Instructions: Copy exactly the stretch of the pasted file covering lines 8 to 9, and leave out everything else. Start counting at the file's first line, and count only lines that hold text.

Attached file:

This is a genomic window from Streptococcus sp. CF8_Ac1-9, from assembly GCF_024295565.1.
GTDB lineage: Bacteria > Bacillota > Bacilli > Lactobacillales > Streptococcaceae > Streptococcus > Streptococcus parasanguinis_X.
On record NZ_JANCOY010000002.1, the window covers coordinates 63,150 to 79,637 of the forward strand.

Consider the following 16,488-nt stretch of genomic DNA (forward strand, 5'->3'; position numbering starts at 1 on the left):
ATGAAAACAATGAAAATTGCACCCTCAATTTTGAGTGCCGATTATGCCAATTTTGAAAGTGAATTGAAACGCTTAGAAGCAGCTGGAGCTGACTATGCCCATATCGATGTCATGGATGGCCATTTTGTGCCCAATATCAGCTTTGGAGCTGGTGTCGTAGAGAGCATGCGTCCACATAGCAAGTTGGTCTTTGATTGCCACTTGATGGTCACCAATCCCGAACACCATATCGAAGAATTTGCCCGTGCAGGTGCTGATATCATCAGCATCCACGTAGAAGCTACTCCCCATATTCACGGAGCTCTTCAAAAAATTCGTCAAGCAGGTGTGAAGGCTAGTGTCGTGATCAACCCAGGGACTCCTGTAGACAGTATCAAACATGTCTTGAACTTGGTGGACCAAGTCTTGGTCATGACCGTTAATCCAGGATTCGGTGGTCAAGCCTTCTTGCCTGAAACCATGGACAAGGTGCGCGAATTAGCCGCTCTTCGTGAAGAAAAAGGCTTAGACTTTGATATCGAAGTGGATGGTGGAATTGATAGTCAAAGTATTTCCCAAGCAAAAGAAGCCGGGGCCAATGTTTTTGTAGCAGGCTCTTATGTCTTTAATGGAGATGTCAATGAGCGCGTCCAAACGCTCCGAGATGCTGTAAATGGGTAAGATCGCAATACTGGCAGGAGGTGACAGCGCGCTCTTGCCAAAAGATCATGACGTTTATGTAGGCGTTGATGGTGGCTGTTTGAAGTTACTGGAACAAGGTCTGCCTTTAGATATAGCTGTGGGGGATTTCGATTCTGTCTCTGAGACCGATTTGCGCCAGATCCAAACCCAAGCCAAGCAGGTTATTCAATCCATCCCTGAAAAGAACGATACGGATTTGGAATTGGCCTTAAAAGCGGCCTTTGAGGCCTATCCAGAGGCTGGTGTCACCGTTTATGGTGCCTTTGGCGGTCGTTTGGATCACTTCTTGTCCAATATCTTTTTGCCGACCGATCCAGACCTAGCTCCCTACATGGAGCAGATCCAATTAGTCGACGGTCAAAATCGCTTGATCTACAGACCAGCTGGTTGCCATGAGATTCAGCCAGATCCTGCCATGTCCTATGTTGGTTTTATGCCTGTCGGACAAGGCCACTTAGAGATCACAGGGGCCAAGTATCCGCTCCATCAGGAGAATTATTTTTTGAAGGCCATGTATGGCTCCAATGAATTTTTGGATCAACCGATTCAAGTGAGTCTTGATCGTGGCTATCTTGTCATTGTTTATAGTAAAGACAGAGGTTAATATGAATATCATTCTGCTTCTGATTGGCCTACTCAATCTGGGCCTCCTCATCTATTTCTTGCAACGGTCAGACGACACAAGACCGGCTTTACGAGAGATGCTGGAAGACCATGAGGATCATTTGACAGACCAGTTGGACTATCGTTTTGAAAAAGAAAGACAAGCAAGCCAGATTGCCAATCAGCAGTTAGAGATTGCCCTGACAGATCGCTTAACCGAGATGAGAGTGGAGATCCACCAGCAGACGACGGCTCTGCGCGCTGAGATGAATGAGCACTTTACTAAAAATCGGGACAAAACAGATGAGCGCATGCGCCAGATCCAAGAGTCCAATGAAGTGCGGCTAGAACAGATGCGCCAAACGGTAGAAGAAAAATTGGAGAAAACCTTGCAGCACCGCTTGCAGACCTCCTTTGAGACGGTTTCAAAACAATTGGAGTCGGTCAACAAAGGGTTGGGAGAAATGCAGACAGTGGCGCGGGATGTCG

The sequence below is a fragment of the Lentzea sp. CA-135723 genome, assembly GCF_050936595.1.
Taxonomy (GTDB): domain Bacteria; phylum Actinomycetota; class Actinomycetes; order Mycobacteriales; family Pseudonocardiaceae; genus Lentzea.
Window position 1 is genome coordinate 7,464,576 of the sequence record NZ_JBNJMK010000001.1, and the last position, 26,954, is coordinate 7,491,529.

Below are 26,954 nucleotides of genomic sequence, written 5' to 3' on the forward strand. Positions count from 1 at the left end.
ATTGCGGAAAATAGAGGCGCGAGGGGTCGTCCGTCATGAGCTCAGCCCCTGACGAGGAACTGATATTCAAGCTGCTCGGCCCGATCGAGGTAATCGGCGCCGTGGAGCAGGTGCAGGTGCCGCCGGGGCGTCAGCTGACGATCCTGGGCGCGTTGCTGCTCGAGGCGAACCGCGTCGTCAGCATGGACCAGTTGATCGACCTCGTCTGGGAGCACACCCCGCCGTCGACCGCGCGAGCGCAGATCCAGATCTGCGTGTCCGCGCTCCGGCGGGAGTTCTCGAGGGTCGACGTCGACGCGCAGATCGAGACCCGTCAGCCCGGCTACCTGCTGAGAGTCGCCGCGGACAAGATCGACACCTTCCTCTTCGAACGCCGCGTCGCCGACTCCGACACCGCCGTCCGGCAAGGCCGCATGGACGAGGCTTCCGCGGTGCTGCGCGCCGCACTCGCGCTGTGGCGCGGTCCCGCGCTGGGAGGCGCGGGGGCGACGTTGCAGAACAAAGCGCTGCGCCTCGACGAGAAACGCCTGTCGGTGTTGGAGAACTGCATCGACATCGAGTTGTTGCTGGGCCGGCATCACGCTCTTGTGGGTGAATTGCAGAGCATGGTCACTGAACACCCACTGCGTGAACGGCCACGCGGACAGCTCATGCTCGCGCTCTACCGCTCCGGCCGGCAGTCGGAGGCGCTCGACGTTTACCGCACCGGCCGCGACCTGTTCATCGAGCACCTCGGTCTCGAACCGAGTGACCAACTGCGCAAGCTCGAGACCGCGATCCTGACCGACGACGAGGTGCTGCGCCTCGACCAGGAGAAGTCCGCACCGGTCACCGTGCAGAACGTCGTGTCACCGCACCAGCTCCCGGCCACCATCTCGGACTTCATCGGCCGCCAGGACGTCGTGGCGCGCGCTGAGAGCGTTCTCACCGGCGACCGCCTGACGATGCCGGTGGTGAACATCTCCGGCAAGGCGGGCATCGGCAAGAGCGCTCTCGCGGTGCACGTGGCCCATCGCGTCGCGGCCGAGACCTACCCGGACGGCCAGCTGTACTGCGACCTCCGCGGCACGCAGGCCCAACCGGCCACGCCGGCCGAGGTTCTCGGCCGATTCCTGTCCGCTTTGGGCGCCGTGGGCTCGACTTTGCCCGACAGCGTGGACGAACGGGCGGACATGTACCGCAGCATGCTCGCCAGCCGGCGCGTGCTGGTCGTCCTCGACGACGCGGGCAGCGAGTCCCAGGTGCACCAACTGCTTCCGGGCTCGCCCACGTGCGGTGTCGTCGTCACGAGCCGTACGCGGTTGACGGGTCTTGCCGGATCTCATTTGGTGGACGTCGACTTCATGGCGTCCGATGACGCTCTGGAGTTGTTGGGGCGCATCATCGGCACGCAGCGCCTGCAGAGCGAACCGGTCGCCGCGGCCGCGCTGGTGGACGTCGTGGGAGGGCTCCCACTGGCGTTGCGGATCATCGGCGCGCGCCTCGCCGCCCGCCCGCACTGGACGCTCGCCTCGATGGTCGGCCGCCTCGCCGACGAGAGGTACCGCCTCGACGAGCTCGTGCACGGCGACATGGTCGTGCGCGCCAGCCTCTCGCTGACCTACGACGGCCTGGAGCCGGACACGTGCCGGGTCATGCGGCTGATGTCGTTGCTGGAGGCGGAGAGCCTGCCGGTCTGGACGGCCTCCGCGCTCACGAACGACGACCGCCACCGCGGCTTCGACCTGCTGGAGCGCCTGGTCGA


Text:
Window position 1 is genome coordinate 7,464,576 of the sequence record NZ_JBNJMK010000001.1, and the last position, 26,954, is coordinate 7,491,529.

Below are 26,954 nucleotides of genomic sequence, written 5' to 3' on the forward strand. Positions count from 1 at the left end.